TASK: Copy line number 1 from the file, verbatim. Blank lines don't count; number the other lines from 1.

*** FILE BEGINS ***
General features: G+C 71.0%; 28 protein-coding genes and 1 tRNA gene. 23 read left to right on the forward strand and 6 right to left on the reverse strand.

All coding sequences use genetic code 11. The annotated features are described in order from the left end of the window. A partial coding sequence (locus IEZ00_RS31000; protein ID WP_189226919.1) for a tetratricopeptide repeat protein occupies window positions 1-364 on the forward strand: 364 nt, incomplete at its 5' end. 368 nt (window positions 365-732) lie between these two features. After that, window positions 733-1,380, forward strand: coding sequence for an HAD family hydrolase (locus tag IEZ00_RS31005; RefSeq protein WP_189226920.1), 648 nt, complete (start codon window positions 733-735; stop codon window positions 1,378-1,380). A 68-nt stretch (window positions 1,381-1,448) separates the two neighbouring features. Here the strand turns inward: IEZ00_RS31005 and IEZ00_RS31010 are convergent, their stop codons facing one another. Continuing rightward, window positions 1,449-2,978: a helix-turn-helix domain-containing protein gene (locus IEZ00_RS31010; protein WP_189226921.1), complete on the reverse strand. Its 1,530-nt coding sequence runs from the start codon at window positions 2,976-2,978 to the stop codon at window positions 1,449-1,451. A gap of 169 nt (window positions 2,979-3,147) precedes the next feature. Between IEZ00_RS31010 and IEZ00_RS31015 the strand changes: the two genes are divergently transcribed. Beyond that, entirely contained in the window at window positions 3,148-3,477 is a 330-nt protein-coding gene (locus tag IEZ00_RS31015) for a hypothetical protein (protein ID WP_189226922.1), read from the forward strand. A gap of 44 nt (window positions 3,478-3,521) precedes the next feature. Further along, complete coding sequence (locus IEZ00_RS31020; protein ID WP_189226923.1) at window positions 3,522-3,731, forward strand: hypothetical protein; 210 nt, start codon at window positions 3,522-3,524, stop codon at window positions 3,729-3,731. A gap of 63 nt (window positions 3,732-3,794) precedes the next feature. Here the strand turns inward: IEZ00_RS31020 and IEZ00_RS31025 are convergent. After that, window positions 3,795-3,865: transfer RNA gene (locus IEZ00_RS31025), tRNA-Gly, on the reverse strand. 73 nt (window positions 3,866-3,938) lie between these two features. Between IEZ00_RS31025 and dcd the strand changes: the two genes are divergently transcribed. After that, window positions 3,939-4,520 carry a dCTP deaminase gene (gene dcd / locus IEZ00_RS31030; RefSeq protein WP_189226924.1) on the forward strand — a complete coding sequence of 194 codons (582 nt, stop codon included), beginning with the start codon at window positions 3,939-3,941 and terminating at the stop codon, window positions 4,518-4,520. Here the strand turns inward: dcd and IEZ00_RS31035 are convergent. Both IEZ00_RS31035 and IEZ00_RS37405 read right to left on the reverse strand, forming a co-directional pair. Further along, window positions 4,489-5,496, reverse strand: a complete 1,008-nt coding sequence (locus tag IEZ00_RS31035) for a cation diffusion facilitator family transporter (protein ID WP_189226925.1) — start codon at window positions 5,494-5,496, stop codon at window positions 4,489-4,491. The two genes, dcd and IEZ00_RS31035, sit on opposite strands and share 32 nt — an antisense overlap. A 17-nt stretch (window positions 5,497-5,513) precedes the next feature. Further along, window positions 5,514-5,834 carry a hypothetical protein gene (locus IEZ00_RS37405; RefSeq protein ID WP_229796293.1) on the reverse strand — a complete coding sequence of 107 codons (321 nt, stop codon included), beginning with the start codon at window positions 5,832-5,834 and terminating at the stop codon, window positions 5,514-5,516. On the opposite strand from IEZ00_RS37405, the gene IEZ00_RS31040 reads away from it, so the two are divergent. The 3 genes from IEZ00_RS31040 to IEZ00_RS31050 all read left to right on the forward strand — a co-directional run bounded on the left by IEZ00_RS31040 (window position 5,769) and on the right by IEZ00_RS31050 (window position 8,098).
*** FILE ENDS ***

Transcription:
General features: G+C 71.0%; 28 protein-coding genes and 1 tRNA gene. 23 read left to right on the forward strand and 6 right to left on the reverse strand.